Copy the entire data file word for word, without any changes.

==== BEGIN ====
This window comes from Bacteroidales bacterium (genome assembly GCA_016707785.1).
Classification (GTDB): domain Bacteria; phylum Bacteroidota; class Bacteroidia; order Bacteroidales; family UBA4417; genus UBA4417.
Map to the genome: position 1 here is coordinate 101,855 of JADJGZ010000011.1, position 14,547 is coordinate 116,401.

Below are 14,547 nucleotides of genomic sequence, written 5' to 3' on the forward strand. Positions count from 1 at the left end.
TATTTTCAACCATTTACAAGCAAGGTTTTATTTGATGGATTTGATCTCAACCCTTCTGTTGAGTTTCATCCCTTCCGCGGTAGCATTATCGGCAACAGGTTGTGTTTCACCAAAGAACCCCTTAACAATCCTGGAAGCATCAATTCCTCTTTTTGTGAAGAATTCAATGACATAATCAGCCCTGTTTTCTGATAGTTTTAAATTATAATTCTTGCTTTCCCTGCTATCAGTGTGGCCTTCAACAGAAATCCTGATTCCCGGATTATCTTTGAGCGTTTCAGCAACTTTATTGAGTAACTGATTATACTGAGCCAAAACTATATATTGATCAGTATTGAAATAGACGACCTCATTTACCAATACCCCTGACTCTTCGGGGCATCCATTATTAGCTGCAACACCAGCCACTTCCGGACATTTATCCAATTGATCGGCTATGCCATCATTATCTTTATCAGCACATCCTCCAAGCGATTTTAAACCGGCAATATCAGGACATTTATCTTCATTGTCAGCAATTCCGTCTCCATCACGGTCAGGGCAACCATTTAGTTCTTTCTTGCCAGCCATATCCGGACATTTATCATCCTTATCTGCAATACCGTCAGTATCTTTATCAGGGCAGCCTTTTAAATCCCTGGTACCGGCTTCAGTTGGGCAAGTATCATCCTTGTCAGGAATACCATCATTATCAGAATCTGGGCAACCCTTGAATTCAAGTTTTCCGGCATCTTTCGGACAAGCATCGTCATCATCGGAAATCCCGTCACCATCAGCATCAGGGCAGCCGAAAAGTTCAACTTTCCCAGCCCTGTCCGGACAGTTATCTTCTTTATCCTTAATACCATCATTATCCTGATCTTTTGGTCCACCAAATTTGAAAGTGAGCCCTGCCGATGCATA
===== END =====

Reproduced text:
This window comes from Bacteroidales bacterium (genome assembly GCA_016707785.1).
Classification (GTDB): domain Bacteria; phylum Bacteroidota; class Bacteroidia; order Bacteroidales; family UBA4417; genus UBA4417.
Map to the genome: position 1 here is coordinate 101,855 of JADJGZ010000011.1, position 14,547 is coordinate 116,401.

Below are 14,547 nucleotides of genomic sequence, written 5' to 3' on the forward strand. Positions count from 1 at the left end.
TATTTTCAACCATTTACAAGCAAGGTTTTATTTGATGGATTTGATCTCAACCCTTCTGTTGAGTTTCATCCCTTCCGCGGTAGCATTATCGGCAACAGGTTGTGTTTCACCAAAGAACCCCTTAACAATCCTGGAAGCATCAATTCCTCTTTTTGTGAAGAATTCAATGACATAATCAGCCCTGTTTTCTGATAGTTTTAAATTATAATTCTTGCTTTCCCTGCTATCAGTGTGGCCTTCAACAGAAATCCTGATTCCCGGATTATCTTTGAGCGTTTCAGCAACTTTATTGAGTAACTGATTATACTGAGCCAAAACTATATATTGATCAGTATTGAAATAGACGACCTCATTTACCAATACCCCTGACTCTTCGGGGCATCCATTATTAGCTGCAACACCAGCCACTTCCGGACATTTATCCAATTGATCGGCTATGCCATCATTATCTTTATCAGCACATCCTCCAAGCGATTTTAAACCGGCAATATCAGGACATTTATCTTCATTGTCAGCAATTCCGTCTCCATCACGGTCAGGGCAACCATTTAGTTCTTTCTTGCCAGCCATATCCGGACATTTATCATCCTTATCTGCAATACCGTCAGTATCTTTATCAGGGCAGCCTTTTAAATCCCTGGTACCGGCTTCAGTTGGGCAAGTATCATCCTTGTCAGGAATACCATCATTATCAGAATCTGGGCAACCCTTGAATTCAAGTTTTCCGGCATCTTTCGGACAAGCATCGTCATCATCGGAAATCCCGTCACCATCAGCATCAGGGCAGCCGAAAAGTTCAACTTTCCCAGCCCTGTCCGGACAGTTATCTTCTTTATCCTTAATACCATCATTATCCTGATCTTTTGGTCCACCAAATTTGAAAGTGAGCCCTGCCGATGCATA